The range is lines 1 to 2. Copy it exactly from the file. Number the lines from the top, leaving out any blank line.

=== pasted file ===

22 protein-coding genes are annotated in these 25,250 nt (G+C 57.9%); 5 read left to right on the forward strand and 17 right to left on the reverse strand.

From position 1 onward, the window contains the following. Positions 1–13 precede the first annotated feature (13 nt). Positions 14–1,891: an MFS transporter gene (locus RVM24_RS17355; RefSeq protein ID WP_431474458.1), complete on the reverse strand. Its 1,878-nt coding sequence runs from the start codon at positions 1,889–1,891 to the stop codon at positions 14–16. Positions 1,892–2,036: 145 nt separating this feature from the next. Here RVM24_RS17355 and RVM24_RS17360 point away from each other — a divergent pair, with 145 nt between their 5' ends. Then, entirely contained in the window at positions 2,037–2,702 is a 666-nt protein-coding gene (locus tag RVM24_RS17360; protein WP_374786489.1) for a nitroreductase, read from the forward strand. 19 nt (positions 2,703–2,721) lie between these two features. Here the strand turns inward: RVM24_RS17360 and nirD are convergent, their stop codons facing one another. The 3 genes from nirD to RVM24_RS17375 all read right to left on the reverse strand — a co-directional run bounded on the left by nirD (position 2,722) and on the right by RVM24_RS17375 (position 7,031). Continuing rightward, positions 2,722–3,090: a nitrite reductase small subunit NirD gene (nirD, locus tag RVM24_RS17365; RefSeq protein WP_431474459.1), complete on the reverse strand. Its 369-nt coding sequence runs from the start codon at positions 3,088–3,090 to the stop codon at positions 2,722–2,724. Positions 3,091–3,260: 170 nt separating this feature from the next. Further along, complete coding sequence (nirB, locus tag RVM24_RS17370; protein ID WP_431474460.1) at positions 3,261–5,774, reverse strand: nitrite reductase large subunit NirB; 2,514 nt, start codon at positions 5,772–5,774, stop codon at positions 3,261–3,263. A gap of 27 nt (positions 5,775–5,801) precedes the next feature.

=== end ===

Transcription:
22 protein-coding genes are annotated in these 25,250 nt (G+C 57.9%); 5 read left to right on the forward strand and 17 right to left on the reverse strand.

From position 1 onward, the window contains the following. Positions 1–13 precede the first annotated feature (13 nt). Positions 14–1,891: an MFS transporter gene (locus RVM24_RS17355; RefSeq protein ID WP_431474458.1), complete on the reverse strand. Its 1,878-nt coding sequence runs from the start codon at positions 1,889–1,891 to the stop codon at positions 14–16. Positions 1,892–2,036: 145 nt separating this feature from the next. Here RVM24_RS17355 and RVM24_RS17360 point away from each other — a divergent pair, with 145 nt between their 5' ends. Then, entirely contained in the window at positions 2,037–2,702 is a 666-nt protein-coding gene (locus tag RVM24_RS17360; protein WP_374786489.1) for a nitroreductase, read from the forward strand. 19 nt (positions 2,703–2,721) lie between these two features. Here the strand turns inward: RVM24_RS17360 and nirD are convergent, their stop codons facing one another. The 3 genes from nirD to RVM24_RS17375 all read right to left on the reverse strand — a co-directional run bounded on the left by nirD (position 2,722) and on the right by RVM24_RS17375 (position 7,031). Continuing rightward, positions 2,722–3,090: a nitrite reductase small subunit NirD gene (nirD, locus tag RVM24_RS17365; RefSeq protein WP_431474459.1), complete on the reverse strand. Its 369-nt coding sequence runs from the start codon at positions 3,088–3,090 to the stop codon at positions 2,722–2,724. Positions 3,091–3,260: 170 nt separating this feature from the next. Further along, complete coding sequence (nirB, locus tag RVM24_RS17370; protein ID WP_431474460.1) at positions 3,261–5,774, reverse strand: nitrite reductase large subunit NirB; 2,514 nt, start codon at positions 5,772–5,774, stop codon at positions 3,261–3,263. A gap of 27 nt (positions 5,775–5,801) precedes the next feature.